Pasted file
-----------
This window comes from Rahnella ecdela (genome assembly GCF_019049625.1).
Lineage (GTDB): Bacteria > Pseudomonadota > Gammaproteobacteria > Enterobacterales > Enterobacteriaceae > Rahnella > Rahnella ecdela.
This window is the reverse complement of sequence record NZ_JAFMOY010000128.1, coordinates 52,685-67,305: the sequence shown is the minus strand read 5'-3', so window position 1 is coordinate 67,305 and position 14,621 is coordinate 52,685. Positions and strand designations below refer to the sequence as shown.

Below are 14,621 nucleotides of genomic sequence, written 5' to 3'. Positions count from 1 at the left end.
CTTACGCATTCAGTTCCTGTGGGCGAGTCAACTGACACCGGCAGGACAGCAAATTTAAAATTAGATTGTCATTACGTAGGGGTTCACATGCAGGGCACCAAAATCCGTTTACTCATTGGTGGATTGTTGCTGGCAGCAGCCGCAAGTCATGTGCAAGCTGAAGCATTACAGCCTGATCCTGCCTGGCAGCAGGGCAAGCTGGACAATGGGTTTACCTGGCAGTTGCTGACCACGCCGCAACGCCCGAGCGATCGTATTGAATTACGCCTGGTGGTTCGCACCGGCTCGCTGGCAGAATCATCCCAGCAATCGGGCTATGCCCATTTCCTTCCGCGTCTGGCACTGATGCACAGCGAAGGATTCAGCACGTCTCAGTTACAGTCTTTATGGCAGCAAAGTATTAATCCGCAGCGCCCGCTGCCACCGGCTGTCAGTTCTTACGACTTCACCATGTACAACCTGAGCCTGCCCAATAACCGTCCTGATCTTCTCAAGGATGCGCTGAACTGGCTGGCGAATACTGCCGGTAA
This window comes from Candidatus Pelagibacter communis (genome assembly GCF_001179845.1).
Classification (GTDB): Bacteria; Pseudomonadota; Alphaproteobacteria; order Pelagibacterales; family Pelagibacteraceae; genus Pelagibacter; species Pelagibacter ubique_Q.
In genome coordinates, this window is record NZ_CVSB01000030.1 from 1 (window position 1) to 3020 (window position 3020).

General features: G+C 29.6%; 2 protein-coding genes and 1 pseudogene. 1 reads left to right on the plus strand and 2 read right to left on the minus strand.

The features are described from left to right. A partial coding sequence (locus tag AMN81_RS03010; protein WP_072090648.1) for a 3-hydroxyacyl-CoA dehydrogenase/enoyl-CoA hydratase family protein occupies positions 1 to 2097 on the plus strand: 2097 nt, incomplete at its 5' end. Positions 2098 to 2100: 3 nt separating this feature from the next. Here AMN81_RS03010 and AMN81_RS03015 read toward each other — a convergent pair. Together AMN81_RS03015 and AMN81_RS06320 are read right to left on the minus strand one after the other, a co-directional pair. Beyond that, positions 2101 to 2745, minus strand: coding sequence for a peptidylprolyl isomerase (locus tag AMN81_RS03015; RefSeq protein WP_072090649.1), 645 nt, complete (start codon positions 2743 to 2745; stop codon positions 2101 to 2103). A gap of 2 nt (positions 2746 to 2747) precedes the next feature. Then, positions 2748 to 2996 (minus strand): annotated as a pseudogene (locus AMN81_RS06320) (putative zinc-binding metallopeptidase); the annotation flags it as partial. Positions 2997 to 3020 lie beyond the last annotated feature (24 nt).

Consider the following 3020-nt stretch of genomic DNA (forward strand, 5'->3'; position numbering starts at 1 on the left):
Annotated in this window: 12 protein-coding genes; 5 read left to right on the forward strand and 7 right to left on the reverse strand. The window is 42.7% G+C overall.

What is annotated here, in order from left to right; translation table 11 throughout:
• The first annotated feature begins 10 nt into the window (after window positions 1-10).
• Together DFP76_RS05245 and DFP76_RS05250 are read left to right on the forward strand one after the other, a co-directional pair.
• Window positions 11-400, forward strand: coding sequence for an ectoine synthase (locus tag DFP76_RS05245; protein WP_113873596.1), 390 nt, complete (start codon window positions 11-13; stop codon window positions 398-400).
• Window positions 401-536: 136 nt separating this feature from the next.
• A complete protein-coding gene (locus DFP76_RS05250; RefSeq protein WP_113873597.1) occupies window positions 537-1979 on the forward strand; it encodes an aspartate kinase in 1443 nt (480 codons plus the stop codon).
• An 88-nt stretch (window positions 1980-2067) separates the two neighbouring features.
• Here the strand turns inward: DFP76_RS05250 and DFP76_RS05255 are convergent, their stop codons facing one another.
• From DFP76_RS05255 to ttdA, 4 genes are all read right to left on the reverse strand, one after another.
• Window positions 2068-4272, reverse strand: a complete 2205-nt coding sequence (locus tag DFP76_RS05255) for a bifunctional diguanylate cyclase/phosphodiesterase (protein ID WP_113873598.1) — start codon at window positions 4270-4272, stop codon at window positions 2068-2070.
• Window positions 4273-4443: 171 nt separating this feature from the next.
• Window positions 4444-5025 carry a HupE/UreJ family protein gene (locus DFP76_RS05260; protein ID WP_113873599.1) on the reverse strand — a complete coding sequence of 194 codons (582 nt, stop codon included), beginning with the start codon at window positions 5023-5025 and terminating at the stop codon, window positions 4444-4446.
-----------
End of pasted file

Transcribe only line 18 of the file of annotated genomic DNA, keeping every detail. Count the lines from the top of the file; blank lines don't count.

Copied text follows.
• A complete protein-coding gene (locus DFP76_RS05250; RefSeq protein WP_113873597.1) occupies window positions 537-1979 on the forward strand; it encodes an aspartate kinase in 1443 nt (480 codons plus the stop codon).